For a trademark infringement committed out-of-state against a resident, the defendant must have had "persistent course of conduct" in the state.
"Business" supporting in personam jurisdiction does not have to be commercial, merely purposeful.
Trademark infringement occurs either where the infringer commits the acts of infringement or where the customers are likely to be deceived.
"Persistent course of conduct" requires greater contacts than those normally needed to establish jurisdiction.
It is not enough that the plaintiff does not live in the same state as the defendant; he must meet one of the statutory requirements for diversity.
A foreign citizen is one who has obtained formal citizenship of that country and become a national thereof. A state citizen is one who is domiciled in that state.
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If there is a federal interest that doesn't rise to the level of a strong interest, try to accommodate it. If both interests can't be accommodated, follow the state law.Page 287, Paragraph 2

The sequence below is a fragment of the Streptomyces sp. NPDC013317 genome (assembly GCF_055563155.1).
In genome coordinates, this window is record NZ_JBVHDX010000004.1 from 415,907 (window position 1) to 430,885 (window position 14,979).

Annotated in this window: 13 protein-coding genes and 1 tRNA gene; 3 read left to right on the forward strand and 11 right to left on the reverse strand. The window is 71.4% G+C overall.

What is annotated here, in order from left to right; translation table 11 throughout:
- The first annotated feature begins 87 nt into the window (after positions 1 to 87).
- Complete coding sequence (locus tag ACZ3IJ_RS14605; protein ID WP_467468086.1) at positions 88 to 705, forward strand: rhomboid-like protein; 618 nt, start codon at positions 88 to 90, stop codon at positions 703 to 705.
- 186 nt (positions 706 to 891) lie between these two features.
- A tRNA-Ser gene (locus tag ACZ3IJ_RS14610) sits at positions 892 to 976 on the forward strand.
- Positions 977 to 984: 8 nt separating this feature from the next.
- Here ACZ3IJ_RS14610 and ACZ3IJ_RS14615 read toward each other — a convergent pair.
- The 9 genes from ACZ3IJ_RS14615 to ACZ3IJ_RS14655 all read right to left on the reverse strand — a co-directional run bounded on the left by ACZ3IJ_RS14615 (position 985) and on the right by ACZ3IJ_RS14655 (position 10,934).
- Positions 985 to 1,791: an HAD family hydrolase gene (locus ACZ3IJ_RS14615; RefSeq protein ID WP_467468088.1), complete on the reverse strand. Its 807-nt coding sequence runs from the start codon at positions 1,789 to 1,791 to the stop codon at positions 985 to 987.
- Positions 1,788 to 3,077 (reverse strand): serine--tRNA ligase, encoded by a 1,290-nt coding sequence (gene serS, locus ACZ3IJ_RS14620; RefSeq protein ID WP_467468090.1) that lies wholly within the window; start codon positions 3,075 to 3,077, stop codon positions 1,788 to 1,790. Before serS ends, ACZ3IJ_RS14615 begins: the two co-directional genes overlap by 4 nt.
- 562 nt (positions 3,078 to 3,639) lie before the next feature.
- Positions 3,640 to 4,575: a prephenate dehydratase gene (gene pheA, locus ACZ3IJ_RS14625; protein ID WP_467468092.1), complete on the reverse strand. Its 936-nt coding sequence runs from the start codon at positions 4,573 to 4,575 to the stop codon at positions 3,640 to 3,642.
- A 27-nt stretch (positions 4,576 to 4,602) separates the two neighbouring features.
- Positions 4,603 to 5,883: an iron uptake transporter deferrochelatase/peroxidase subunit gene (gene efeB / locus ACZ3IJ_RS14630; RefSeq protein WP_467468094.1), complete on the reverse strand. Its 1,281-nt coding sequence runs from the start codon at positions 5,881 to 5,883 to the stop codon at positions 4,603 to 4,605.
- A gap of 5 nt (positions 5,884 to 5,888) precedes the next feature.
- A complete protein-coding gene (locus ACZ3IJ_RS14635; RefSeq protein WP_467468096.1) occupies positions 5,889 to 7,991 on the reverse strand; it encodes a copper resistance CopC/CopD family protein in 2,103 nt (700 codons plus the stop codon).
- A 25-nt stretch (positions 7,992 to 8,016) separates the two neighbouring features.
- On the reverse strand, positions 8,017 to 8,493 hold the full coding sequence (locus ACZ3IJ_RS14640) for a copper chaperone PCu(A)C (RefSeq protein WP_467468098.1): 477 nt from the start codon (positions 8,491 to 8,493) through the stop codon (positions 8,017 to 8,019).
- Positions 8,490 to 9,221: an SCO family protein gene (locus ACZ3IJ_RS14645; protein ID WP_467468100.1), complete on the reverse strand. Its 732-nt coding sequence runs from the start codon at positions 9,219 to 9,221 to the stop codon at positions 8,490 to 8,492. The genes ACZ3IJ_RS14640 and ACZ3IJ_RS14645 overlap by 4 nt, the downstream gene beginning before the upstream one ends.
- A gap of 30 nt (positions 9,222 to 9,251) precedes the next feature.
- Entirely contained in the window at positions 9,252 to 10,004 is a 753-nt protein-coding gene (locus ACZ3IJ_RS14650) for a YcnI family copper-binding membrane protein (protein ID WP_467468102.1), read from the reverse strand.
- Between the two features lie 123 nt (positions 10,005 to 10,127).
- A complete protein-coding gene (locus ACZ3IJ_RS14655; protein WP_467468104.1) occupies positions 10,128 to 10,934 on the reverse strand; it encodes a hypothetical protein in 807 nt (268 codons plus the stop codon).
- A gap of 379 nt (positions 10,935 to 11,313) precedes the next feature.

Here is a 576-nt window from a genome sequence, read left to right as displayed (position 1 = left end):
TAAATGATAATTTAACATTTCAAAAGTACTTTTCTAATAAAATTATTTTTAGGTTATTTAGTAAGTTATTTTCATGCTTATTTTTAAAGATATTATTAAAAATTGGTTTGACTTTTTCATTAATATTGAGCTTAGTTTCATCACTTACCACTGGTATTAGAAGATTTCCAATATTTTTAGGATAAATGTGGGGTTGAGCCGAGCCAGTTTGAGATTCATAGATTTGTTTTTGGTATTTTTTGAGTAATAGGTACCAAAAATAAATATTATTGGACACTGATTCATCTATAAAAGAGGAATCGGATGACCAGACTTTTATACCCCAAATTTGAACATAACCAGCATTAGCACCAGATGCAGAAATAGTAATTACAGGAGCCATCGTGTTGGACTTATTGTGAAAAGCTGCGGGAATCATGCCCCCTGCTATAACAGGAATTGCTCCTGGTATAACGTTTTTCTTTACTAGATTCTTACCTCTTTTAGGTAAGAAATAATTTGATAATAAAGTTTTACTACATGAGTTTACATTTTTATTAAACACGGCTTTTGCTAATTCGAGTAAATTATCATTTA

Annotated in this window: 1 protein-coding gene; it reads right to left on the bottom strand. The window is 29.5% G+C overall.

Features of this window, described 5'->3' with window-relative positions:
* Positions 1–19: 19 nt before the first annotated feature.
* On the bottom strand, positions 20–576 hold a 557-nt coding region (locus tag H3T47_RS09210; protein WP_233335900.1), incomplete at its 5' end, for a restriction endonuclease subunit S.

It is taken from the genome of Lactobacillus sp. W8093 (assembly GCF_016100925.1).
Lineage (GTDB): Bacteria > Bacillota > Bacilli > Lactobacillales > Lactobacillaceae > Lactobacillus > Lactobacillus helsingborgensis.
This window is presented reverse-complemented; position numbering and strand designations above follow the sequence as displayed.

This federal reference to state law will not obtain, of course, in situations in which the state law is incompatible with federal interests.
Byrd, the court must also examine whether it can accommodate or reconcile both the state and federal law. If not apply the state law as is.: When state law would apply using the balancing approach in
Defendant's motion to dismiss for improper venue is denied. Action transferred to the Southern District of Mississippi. Defendant's motion to dismiss for failure to state a claim remains pending and will be considered by the transferee court.
Foreseeability that a product may be used in a state is not enough minimal contact to gain in personam jurisdiction in that state.